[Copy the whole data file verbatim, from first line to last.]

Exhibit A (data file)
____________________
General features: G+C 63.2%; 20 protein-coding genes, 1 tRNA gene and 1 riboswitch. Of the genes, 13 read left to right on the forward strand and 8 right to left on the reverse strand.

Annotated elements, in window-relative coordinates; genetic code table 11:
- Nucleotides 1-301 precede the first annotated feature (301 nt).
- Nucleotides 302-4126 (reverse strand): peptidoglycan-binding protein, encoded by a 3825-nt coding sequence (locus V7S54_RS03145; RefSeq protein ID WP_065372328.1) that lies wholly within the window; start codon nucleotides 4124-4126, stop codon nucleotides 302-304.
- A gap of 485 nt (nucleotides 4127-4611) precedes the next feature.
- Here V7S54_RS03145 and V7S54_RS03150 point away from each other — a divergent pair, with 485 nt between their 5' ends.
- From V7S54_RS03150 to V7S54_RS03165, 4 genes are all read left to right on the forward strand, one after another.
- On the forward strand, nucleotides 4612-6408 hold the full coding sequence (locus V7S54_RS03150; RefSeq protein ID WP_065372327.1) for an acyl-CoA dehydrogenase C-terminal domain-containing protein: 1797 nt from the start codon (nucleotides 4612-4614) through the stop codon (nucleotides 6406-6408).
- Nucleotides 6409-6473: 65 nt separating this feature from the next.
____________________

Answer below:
General features: G+C 63.2%; 20 protein-coding genes, 1 tRNA gene and 1 riboswitch. Of the genes, 13 read left to right on the forward strand and 8 right to left on the reverse strand.

Annotated elements, in window-relative coordinates; genetic code table 11:
- Nucleotides 1-301 precede the first annotated feature (301 nt).
- Nucleotides 302-4126 (reverse strand): peptidoglycan-binding protein, encoded by a 3825-nt coding sequence (locus V7S54_RS03145; RefSeq protein ID WP_065372328.1) that lies wholly within the window; start codon nucleotides 4124-4126, stop codon nucleotides 302-304.
- A gap of 485 nt (nucleotides 4127-4611) precedes the next feature.
- Here V7S54_RS03145 and V7S54_RS03150 point away from each other — a divergent pair, with 485 nt between their 5' ends.
- From V7S54_RS03150 to V7S54_RS03165, 4 genes are all read left to right on the forward strand, one after another.
- On the forward strand, nucleotides 4612-6408 hold the full coding sequence (locus V7S54_RS03150; RefSeq protein ID WP_065372327.1) for an acyl-CoA dehydrogenase C-terminal domain-containing protein: 1797 nt from the start codon (nucleotides 4612-4614) through the stop codon (nucleotides 6406-6408).
- Nucleotides 6409-6473: 65 nt separating this feature from the next.